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Judge candidates will continue race into fall

by on May 18, 2017 8:48 AM

The contest between Ronald McGlaughlin and Brian Marshall for court of common pleas judge in Centre County will continue into the fall, as both took a similar share of votes in a split nomination in the May 16 primary.

Both candidates cross-filed.

McGlaughlin grabbed the Republican nomination, winning 65 percent of the votes, 5,462 votes, to Marshall’s 34.27 percent, with 2,880. There were 61 write-ins.

Marshall secured the Democratic nomination, winning 62.25 percent to McGlaughlin’s 37.54 percent, 5,853 to 3,530. There were 20 write-ins.

A vacancy for judge opened in the Centre County Court of Common Pleas, the 49th judicial district, when President Judge Thomas Kistler decided not to run for re-election. He served on the bench for 20 years. The president judge position will we assumed by Judge Pamela Ruest.

Common pleas judges serve 10-year terms and are technically state employees. As of Jan. 1, the salary of a common pleas judge is $178,868.

Marshall, of Patton Township, is a Clearfield native and began his legal career after graduating from Penn State’s Dickinson School of Law. For the last 13 years, he has practiced at Miller Kistler & Campbell. He is the president of the Centre County Bar Association.

Marshall said his continuing training sets him apart from other attorneys, having received a certified public accountant license, becoming a trained mediator and a designation as a certified divorce financial analyst.

“I am very pleased with the outcome of the primary election, and I am particularly pleased to learn of the broad support that I have across Centre County,” Marshall said in an email on the morning after the election. “I look forward to continuing my campaign into the fall, and getting to know voters in all areas of the county who I have not yet had a chance to meet.”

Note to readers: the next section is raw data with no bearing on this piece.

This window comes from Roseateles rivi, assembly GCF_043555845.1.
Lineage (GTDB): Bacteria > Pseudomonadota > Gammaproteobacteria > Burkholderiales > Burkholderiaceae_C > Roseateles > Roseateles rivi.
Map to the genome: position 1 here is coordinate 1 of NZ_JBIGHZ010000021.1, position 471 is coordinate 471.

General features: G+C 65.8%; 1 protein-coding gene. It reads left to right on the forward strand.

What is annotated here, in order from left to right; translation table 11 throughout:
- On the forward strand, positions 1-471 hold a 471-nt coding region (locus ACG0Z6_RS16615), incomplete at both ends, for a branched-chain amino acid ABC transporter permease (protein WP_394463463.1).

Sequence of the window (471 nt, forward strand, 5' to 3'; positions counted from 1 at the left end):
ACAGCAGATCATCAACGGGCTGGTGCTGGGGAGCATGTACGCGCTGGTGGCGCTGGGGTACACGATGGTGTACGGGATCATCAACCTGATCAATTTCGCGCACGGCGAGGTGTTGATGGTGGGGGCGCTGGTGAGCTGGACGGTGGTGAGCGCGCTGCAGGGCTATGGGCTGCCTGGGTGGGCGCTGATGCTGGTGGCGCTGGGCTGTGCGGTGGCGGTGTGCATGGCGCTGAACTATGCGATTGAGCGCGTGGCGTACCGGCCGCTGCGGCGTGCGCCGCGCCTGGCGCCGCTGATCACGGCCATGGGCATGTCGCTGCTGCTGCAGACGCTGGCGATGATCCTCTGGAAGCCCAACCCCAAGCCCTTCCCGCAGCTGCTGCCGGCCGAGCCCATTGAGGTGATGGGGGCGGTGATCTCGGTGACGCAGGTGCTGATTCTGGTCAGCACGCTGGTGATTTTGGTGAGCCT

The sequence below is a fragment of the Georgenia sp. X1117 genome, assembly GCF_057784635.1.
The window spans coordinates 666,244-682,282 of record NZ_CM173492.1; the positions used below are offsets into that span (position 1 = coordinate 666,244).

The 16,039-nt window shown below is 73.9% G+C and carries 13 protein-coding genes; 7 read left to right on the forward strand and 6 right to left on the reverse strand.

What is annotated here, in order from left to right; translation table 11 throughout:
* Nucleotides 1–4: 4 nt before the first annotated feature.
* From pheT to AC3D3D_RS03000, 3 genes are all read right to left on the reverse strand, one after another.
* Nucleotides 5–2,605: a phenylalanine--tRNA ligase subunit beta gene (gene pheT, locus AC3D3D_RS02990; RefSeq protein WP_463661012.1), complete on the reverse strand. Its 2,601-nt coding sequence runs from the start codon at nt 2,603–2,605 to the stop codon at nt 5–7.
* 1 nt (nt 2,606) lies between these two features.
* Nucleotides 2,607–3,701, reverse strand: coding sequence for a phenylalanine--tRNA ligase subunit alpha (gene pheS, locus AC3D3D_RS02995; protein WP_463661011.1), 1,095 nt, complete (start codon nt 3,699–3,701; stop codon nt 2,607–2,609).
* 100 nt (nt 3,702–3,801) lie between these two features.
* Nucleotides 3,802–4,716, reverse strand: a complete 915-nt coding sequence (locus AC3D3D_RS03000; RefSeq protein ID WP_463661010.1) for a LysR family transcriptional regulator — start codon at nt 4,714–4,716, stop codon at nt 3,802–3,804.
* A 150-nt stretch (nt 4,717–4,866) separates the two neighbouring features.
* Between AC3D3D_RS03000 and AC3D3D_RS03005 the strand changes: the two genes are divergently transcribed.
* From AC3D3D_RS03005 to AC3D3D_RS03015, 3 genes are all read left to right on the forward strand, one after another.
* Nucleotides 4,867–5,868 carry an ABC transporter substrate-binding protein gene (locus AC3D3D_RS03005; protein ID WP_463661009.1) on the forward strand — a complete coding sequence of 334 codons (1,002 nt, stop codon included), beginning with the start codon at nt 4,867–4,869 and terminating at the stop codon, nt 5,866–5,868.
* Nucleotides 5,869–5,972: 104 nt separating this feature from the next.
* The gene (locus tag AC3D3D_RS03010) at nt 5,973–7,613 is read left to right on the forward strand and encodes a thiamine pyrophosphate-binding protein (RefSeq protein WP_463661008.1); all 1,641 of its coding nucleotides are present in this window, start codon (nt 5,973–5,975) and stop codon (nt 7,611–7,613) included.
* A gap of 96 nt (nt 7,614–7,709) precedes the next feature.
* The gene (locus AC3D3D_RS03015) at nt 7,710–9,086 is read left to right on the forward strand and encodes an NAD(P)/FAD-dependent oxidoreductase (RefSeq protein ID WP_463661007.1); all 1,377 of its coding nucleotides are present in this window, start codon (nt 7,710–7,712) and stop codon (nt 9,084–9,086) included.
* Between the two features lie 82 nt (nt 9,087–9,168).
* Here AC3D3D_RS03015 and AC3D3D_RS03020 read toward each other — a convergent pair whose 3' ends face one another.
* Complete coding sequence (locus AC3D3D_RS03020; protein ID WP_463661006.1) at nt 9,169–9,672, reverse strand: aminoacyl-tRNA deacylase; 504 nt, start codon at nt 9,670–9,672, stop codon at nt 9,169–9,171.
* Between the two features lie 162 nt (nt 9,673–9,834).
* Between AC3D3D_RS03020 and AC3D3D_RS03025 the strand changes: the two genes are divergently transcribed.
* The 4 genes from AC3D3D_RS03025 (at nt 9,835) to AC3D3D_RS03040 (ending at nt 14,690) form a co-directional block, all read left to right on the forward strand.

McGlaughlin, of Harris Township, is originally from Huntingdon County and began practicing law in Centre County in 1987. He received his juris doctor degree from Northern Ohio Law School.

He is a former president of the Centre County Bar Association, having served in the position in 2012-2013.

He currently practices and is a shareholder at Stover, McGlaughlin, Gerace, Weyandt and McCormick P.C. and said he has handled many family law and criminal cases, the two most common types to come before a common pleas judge.

Even though no two cases are exactly the same, he said, he believes his experience has given him a feel for what he would encounter as a judge, both in his trial experience and time clerking in Mifflin County.

“I am humbled and honored by all the support I received on Tuesday and am looking forward to November’s election,” McGlaughlin said. “Having received the majority of the votes cast, I will use the next several months to meet and speak with even more residents. I will continue to work hard to spread the message about why my experience and qualifications make me the most qualified candidate to be the next judge in Centre County.”

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